During the snow storms last week, I trekked through the layers of fresh Wisconsin slush to the Social Sciences building. I made my journey upon an invitation to meet with a Sociology faculty member, prepared to discuss co-teaching a session on poster presentations. While watching flaky descents of snow through his window, we chatted for almost an hour about how we might help his students emulate the department’s prize winning posters. Of course, we didn’t actually need nearly that much time to discuss the session. We were both so eager to explore the challenge and craft of visual design and to understand one another’s approaches to teaching this genre that our conversation stretched beyond our original plan. By the end of our meeting, we both left with an enhanced understanding of how our respective fields (Sociology and Composition and Rhetoric) approach visual design in posters, and we had collaboratively developed a strong lesson plan for teaching research posters for his department’s graduate student professional development group.
These kinds of thoughtful, collaborative, back and forth conversations with faculty and staff from across the campus form an integral part of the Writing Center’s Outreach program. For decades, Outreach has visited courses and organizations around the UW-Madison campus. Last semester alone, the Outreach team visited over eighty courses, campus events, and campus organizations. At its most basic, the Outreach team seeks to “get the word out” about the Writing Center. We want undergraduate and graduate students, faculty, staff and leaders of campus organizations to know who we are and how we can work with them. “Getting the word out” is just the beginning. While Outreach offers several different kinds of class visits, each has one thing in common: the goal of creating a strong, collaborative, ongoing partnership between the Writing Center and other parts of the university community.
Two ways of creating partnerships through Outreach visits
Outreach visits fall into two broad categories: brief introductions to the Writing Center and instructional visits. (For a little more on these types of visits and on Outreach as a whole, see Rik Hunter’s post about the Outreach Program.) Brief introductions explain how the Writing Center can work with a specific class or campus group. I always love leading these short class visits; they let me meet a group of students, learn a little about the kind of writing they are doing for their class or professional development group, and share how the Writing Center can work with them on their current projects.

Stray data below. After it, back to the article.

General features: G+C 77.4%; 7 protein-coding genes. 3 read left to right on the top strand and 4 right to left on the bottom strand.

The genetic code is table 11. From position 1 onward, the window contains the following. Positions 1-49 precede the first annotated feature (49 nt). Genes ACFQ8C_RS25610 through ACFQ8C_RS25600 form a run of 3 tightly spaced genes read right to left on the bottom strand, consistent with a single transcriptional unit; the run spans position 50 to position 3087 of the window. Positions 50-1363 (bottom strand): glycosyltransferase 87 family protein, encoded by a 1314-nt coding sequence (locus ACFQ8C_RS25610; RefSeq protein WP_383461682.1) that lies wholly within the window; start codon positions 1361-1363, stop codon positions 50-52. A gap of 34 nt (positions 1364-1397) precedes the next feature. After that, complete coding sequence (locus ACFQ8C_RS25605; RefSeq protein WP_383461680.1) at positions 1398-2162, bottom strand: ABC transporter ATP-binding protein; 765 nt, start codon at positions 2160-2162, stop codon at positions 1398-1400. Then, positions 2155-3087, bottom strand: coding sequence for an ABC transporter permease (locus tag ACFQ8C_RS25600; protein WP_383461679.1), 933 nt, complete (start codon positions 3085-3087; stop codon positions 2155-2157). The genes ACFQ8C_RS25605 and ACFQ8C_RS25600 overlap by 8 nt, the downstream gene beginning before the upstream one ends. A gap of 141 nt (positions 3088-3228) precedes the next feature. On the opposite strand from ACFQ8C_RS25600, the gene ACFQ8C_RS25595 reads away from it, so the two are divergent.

Instructional visits offer a glimpse into the teaching strategies at the Writing Center. In these visits, one of our instructors works together with a contact person from the class or organization that invited us. Together, our instructor and our contact person decide how the session can provide customized, focused writing workshops for that class or campus group. Our instruction-based outreaches usually involve workshops for a specific genre of writing (like developing literature reviews for an engineering class) or interactive lessons about a specific aspect of writing (like developing strong research questions for a political science paper). Instruction-based Outreaches can last anywhere from half an hour to over an hour, and we are eager to work with instructors in every discipline. Personally, I have co-planned and co-taught sessions on writing in disciplines as diverse as Political Science, Chemical Engineering, Languages and Cultures of Asia, Geology, and Library and Information Science–to name a few–as well as professional development workshops organized by various students services and campus organizations.
Co-teaches, like the session I co-planned with the Sociology faculty member, illustrate the spirit of collaboration that is so integral to Outreach. But other kinds of class visits also seek to create strong partnerships. Before making a simple ten minute introduction to a class, for example, the Outreach staff member matched with the course will need to dialogue with the course instructor. Learning even a little about the course and students can help our instructor explain how we can work with the specific group of students in the class, on each stage of their current projects.
Why strong partnerships matter
Why strong partnerships matter